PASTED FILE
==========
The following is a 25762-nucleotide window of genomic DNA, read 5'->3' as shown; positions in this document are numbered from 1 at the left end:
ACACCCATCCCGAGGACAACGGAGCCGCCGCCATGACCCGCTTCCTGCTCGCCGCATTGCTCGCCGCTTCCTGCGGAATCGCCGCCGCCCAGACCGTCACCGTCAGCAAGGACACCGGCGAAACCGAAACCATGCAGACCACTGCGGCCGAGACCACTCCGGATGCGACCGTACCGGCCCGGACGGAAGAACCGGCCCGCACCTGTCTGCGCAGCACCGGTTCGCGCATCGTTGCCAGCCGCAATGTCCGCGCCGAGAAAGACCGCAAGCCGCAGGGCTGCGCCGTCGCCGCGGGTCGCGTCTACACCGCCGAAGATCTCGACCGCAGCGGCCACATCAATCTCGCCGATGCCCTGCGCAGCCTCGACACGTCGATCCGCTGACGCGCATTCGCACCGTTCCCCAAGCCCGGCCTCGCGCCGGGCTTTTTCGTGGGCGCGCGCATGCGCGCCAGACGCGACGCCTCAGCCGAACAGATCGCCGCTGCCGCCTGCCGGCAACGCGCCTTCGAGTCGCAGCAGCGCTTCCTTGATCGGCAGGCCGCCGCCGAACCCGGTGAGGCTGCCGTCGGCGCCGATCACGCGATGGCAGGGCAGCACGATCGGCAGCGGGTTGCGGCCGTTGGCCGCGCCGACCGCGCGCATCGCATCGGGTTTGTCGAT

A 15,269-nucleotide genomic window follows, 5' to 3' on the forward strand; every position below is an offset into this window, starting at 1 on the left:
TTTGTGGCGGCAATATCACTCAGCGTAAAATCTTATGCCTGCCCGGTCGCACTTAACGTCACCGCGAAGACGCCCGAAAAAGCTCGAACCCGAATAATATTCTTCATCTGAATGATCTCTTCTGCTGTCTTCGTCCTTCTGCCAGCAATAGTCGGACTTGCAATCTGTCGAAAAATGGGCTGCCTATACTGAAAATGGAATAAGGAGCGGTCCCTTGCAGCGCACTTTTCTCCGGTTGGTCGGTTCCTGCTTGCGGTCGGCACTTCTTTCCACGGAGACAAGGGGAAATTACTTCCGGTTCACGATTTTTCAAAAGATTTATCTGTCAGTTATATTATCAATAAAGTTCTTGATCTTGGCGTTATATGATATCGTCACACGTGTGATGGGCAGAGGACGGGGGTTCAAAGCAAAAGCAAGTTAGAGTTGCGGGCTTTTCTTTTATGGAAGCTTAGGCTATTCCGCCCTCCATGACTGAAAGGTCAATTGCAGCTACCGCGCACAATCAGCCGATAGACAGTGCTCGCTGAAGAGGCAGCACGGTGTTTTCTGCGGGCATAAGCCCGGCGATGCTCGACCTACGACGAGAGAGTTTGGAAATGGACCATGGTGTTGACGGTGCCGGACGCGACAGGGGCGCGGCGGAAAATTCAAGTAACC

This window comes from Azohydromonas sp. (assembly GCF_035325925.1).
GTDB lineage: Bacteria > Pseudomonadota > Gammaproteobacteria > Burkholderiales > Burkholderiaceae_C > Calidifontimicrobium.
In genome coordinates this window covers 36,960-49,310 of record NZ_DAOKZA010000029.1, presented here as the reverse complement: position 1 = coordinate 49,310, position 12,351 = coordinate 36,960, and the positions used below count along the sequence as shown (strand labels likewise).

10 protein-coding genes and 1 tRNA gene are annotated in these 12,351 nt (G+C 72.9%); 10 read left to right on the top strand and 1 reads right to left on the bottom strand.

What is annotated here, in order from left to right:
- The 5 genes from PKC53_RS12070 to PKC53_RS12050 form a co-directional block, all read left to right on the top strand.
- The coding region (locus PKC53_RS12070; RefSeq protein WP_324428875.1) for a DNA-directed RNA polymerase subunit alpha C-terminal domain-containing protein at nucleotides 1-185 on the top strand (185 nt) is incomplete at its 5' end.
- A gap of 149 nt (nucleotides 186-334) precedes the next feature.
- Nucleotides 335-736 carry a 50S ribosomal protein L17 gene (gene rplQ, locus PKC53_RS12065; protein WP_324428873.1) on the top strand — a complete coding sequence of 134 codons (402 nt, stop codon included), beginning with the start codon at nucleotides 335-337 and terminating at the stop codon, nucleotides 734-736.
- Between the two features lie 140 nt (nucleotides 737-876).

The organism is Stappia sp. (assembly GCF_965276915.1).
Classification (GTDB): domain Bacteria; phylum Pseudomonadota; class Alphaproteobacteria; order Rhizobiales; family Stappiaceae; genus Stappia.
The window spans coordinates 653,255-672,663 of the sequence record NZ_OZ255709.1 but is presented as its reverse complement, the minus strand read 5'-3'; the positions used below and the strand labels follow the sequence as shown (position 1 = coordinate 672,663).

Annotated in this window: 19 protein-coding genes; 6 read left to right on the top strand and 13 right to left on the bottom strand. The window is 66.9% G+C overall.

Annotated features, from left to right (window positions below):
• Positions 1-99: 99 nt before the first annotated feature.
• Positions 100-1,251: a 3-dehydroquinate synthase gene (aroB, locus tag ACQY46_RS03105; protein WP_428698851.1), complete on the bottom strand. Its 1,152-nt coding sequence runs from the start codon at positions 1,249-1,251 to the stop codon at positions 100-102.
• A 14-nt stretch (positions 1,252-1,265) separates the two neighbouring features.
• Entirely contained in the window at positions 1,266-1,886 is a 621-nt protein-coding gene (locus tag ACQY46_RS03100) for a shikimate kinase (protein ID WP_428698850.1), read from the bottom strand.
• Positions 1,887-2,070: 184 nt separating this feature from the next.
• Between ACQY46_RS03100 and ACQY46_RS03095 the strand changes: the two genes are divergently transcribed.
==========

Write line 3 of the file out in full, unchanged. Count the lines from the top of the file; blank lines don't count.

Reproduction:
A 15,269-nucleotide genomic window follows, 5' to 3' on the forward strand; every position below is an offset into this window, starting at 1 on the left: